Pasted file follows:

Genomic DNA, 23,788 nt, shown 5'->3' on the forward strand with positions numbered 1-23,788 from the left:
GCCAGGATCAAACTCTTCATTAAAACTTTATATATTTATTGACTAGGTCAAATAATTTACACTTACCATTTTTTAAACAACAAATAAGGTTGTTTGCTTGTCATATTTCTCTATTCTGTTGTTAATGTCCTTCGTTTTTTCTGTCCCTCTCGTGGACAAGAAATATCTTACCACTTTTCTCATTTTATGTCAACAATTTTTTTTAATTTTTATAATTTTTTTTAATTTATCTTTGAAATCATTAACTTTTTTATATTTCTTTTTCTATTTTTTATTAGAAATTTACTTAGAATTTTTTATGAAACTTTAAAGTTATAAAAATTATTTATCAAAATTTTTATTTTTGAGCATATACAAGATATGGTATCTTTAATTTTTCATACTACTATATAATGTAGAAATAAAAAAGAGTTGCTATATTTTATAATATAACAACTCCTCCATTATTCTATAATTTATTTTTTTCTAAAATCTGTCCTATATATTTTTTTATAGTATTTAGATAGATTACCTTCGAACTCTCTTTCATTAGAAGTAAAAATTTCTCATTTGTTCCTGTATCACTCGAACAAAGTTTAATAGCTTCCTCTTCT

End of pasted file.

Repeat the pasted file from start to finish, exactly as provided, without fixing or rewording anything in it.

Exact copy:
Genomic DNA, 23,788 nt, shown 5'->3' on the forward strand with positions numbered 1-23,788 from the left:
GCCAGGATCAAACTCTTCATTAAAACTTTATATATTTATTGACTAGGTCAAATAATTTACACTTACCATTTTTTAAACAACAAATAAGGTTGTTTGCTTGTCATATTTCTCTATTCTGTTGTTAATGTCCTTCGTTTTTTCTGTCCCTCTCGTGGACAAGAAATATCTTACCACTTTTCTCATTTTATGTCAACAATTTTTTTTAATTTTTATAATTTTTTTTAATTTATCTTTGAAATCATTAACTTTTTTATATTTCTTTTTCTATTTTTTATTAGAAATTTACTTAGAATTTTTTATGAAACTTTAAAGTTATAAAAATTATTTATCAAAATTTTTATTTTTGAGCATATACAAGATATGGTATCTTTAATTTTTCATACTACTATATAATGTAGAAATAAAAAAGAGTTGCTATATTTTATAATATAACAACTCCTCCATTATTCTATAATTTATTTTTTTCTAAAATCTGTCCTATATATTTTTTTATAGTATTTAGATAGATTACCTTCGAACTCTCTTTCATTAGAAGTAAAAATTTCTCATTTGTTCCTGTATCACTCGAACAAAGTTTAATAGCTTCCTCTTCT